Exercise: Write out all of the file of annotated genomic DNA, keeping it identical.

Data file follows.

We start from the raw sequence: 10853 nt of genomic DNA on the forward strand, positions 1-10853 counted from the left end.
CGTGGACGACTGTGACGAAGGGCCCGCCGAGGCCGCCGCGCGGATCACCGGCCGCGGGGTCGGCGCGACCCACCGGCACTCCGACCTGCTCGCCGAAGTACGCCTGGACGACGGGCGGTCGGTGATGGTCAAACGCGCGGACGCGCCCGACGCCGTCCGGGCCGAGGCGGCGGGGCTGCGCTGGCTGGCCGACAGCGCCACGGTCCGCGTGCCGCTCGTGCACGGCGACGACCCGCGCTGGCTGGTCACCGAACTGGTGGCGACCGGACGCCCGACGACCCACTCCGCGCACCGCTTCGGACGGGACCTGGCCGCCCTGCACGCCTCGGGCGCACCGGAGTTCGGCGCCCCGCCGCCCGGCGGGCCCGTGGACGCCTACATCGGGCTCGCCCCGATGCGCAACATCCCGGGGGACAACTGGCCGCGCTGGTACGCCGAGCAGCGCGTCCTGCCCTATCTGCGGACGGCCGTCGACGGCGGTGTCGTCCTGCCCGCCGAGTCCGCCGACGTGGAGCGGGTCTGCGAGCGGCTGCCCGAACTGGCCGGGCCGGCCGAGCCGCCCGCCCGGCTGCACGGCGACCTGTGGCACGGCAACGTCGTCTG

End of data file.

We start from the raw sequence: 10853 nt of genomic DNA on the forward strand, positions 1-10853 counted from the left end.
CGTGGACGACTGTGACGAAGGGCCCGCCGAGGCCGCCGCGCGGATCACCGGCCGCGGGGTCGGCGCGACCCACCGGCACTCCGACCTGCTCGCCGAAGTACGCCTGGACGACGGGCGGTCGGTGATGGTCAAACGCGCGGACGCGCCCGACGCCGTCCGGGCCGAGGCGGCGGGGCTGCGCTGGCTGGCCGACAGCGCCACGGTCCGCGTGCCGCTCGTGCACGGCGACGACCCGCGCTGGCTGGTCACCGAACTGGTGGCGACCGGACGCCCGACGACCCACTCCGCGCACCGCTTCGGACGGGACCTGGCCGCCCTGCACGCCTCGGGCGCACCGGAGTTCGGCGCCCCGCCGCCCGGCGGGCCCGTGGACGCCTACATCGGGCTCGCCCCGATGCGCAACATCCCGGGGGACAACTGGCCGCGCTGGTACGCCGAGCAGCGCGTCCTGCCCTATCTGCGGACGGCCGTCGACGGCGGTGTCGTCCTGCCCGCCGAGTCCGCCGACGTGGAGCGGGTCTGCGAGCGGCTGCCCGAACTGGCCGGGCCGGCCGAGCCGCCCGCCCGGCTGCACGGCGACCTGTGGCACGGCAACGTCGTCTG